Close your eyes and imagine your favourite food. What’s the first thing that pops into your mind? Is it the smell of the dish? It’s texture on your tongue? Or would it be the way it looks? Most people pick answer number 3 and for good reason. Around 30% to 40% of our cerebral cortex is used for vision, as opposed to a mere 3% for hearing and 8% for our sense of touch. Due to this, 80% of what we feel is influenced by what we see. This implies that human beings are more influenced by visual cues than other other sensory cues. An experiment that best illustrates this was conducted by Ph.D. student Frederic Brochet. In 2001, he dyed a white wine red and gave it to wine science students. 97% of the students were fooled into believing they were drinking red wine!
So what does this have to do with designing a logo?
Keeping all this in mind, one can’t help but ponder over the importance of visual cues in influencing the perceptions of people. Even when it comes to branding and consumer behaviour, there is proof that consumers are significantly impacted by the visual aspects of a brand more than any other aspect. And, arguably, the most visible element of any brand’s visual identity is the logo. Recent reports show that a brand logo is used by customers for identification, differentiation, and positive associations with the brand. Think about Apple, Nike or Samsung. What’s the first thing that comes to your mind? It’s most probably going to be the bitten apple, the tick mark and the word ‘Samsung’ written in blue. A brand’s logo is important to effectively express the core values of your company/product. Let’s look at 5 points to consider while designing a logo for your brand.
1) Is it a true expression of your brand: Does it cue your brand’s values/ purpose? Does it illustrate your brand’s personality?
“Content precedes design. Design in the absence of content is not design, it’s decoration.”- Jeffrey Zeldman
A good logo design is content-focused. It represents the values of your brand. Before creating a logo, note down your brand’s purpose, values, and core messages. Who are you? What do you want to express? How do you want people to view your brand? After this, note down your target audience. Who is going to buy your product? What do they care about? Essentially, you have to decide on what you want to say, who you want to say it to and how to effectively communicate these messages through your logo design.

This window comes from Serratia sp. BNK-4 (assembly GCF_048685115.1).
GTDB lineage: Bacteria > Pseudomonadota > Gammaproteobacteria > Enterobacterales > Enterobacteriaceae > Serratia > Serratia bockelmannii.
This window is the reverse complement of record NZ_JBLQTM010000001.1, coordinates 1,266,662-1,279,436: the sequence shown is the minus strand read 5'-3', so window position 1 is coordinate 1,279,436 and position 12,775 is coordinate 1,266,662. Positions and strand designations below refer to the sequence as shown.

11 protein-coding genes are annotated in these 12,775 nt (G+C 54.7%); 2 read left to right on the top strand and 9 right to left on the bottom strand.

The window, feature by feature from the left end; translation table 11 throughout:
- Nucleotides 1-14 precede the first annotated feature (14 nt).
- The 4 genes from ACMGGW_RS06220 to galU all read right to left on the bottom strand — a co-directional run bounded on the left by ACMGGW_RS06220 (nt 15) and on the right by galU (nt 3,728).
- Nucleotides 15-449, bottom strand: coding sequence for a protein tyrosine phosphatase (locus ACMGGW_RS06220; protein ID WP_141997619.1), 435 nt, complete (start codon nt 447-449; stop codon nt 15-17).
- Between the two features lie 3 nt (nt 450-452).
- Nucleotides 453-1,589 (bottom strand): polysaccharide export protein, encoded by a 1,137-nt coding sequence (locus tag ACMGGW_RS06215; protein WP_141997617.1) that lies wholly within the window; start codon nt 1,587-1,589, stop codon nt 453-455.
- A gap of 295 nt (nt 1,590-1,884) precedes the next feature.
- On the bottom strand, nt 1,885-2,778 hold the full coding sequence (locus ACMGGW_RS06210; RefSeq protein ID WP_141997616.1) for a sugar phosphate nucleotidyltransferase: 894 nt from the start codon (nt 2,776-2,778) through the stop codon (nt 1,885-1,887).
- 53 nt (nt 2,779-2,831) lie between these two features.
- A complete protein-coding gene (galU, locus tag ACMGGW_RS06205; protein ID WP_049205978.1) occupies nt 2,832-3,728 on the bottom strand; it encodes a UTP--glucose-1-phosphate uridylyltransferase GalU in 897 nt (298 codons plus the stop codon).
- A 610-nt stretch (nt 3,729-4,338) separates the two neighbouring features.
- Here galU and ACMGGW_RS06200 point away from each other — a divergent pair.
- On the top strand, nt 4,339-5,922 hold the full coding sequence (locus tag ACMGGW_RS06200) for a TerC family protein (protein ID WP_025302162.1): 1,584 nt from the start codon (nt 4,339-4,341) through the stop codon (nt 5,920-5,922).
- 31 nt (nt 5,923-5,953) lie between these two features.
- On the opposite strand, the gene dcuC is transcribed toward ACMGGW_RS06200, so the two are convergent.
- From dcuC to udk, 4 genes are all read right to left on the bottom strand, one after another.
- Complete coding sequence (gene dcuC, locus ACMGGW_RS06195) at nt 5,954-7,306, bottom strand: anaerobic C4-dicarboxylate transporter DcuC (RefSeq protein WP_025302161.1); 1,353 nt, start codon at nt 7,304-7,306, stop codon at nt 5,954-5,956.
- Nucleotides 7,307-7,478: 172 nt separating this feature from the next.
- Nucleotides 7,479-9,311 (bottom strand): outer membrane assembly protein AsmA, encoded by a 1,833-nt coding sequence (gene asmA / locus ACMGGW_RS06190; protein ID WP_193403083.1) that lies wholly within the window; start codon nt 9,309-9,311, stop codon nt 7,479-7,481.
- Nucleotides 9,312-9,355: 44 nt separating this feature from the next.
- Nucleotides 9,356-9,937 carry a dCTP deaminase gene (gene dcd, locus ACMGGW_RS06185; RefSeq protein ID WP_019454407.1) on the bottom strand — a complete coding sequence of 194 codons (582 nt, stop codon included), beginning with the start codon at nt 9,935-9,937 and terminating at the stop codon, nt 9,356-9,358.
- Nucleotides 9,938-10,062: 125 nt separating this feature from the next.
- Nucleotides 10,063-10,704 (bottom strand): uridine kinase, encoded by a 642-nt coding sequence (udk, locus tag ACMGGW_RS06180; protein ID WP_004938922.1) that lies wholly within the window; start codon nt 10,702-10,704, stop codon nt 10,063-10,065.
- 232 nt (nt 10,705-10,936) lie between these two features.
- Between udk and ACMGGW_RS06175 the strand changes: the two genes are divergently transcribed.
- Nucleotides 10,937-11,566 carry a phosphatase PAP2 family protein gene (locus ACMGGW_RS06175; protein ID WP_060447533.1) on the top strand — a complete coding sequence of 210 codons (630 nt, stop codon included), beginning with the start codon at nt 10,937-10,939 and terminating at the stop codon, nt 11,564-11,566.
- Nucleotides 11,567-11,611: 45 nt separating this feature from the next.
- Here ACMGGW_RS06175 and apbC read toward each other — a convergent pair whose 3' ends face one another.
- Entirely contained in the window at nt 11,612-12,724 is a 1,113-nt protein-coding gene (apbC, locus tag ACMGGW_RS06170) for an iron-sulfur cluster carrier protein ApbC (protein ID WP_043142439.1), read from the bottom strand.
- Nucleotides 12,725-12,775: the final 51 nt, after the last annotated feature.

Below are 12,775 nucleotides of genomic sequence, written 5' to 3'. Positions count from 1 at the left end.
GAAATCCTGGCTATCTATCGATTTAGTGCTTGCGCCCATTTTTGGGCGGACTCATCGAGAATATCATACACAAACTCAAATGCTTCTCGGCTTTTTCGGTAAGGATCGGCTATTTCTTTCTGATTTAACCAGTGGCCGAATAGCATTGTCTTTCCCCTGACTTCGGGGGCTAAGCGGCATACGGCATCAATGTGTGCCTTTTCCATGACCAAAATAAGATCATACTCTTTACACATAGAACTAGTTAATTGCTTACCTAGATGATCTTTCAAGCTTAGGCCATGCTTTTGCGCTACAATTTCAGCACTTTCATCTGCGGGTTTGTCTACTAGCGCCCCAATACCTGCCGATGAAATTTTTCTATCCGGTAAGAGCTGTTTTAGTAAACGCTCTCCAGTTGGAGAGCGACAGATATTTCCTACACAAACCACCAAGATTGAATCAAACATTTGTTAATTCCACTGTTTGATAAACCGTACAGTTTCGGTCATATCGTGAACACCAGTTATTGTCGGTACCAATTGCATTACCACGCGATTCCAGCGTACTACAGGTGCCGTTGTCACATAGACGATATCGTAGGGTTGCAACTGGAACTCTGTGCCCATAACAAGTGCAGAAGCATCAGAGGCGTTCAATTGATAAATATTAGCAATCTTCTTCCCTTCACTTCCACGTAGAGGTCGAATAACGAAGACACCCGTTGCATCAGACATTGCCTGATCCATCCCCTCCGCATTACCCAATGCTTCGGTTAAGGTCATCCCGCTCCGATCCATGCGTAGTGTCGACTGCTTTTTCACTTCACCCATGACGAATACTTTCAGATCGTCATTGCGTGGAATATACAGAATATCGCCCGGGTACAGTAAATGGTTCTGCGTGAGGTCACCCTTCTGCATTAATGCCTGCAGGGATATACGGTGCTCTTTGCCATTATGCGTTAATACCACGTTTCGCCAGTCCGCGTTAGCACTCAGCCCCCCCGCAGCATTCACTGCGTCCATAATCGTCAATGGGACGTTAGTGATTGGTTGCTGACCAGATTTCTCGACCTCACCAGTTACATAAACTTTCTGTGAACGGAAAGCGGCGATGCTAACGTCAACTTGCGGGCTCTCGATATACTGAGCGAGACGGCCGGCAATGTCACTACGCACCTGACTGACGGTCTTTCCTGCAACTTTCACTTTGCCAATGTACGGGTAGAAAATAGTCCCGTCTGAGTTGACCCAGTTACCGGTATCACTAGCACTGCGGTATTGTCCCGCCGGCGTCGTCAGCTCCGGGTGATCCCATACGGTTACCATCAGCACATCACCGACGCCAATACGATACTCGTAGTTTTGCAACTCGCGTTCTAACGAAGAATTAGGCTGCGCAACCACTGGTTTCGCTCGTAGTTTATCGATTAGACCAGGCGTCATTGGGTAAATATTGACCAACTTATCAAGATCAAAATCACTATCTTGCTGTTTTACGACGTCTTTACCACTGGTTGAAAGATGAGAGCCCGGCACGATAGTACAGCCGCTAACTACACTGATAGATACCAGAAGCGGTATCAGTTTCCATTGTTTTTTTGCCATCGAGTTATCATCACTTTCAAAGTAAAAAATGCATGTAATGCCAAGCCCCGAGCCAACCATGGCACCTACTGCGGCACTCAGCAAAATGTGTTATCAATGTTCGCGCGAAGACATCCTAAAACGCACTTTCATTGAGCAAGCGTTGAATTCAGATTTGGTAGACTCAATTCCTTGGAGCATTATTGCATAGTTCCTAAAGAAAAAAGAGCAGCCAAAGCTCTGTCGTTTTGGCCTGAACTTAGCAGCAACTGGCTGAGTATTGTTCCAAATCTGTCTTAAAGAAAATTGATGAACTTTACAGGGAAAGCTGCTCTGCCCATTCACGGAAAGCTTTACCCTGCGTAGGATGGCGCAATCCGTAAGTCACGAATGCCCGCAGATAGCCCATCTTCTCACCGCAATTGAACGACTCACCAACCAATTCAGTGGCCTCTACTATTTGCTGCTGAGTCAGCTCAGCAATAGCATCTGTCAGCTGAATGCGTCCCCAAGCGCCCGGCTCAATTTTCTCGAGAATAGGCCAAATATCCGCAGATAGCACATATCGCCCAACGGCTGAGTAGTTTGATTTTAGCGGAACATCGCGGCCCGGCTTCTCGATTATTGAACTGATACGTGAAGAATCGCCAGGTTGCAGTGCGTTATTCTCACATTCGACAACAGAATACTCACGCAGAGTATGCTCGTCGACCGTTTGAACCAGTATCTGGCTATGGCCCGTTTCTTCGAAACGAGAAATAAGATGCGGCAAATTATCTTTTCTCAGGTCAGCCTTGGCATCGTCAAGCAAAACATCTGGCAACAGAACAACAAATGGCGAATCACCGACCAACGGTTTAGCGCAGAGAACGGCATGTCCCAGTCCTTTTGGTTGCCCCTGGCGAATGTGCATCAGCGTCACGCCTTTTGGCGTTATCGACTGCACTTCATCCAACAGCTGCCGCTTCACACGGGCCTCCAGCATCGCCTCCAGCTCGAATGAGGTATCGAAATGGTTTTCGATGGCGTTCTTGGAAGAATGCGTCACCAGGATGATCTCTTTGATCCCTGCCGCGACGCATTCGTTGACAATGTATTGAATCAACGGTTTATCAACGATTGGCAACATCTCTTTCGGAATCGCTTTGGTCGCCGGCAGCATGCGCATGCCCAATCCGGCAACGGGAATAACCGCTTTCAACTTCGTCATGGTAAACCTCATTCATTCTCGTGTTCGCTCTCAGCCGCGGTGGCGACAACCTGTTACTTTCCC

This includes elements such as visuals, colour, font, typography, etc., through which you will be expressing vital information about your company. For example, the logo of Cafe Coffee Day is simple, yet effectively expresses their core message. Their red inverted comma conveys their main tagline, which is that time spent over a cup of coffee can stimulate interesting conversations. Simple, direct and truly representative of their core message.
Creating a logo based around the brand’s values also helps in invoking specific feelings in your audience. When you see the two sparring crimson bulls in the Redbull logo, you feel a sense of power and energy. The Ralph Lauren logo, a man mounted on a horse playing polo, gives a feeling of opulence and class. The MTV logo was one of the first logos to be created digitally and was considered to be quite modern then. This is expressed through its design, which looks unique when compared to their competitors at that time.
Another good example of expressing your values through your logo is this project that we did with Natural Remedies. They are India’s leading herbal healthcare company. Their core values include togetherness, love, and happiness and it is these elements that helped us craft their logo.
2) Is it easy to identify/ recall/ memorable for the target audiences? Does it bring salience to its brand?
“Symbolize and summarize.” – Saul Bass
Another factor to keep in mind when creating a logo is that your logo should leave a lasting mental impression. How easy is it to remember your logo? Some of the best logos are the simplest ones. As Lindon Leader said, “Great design is born of simplicity and clarity.”
So how do our minds retain logo information? Our brain processes images in different parts of the brain. The stages include first recognising the basic physical elements of the image, grouping them and then ultimately associating them with past experiences. The last part of this process is what encourages people to act on what they see. For example, people may associate the McDonald’s logo with hunger. When they see those golden arches, their first response would probably be to crave french fries or a Big Mac. A logo that is too complex would be more difficult for the brain to process and retain, while a slightly simpler logo would be easier to make sense of and remember. Fashion brand Chanel’s logo is another example. It’s easy to remember and conveys the brand’s dedication to minimalist fashion designs.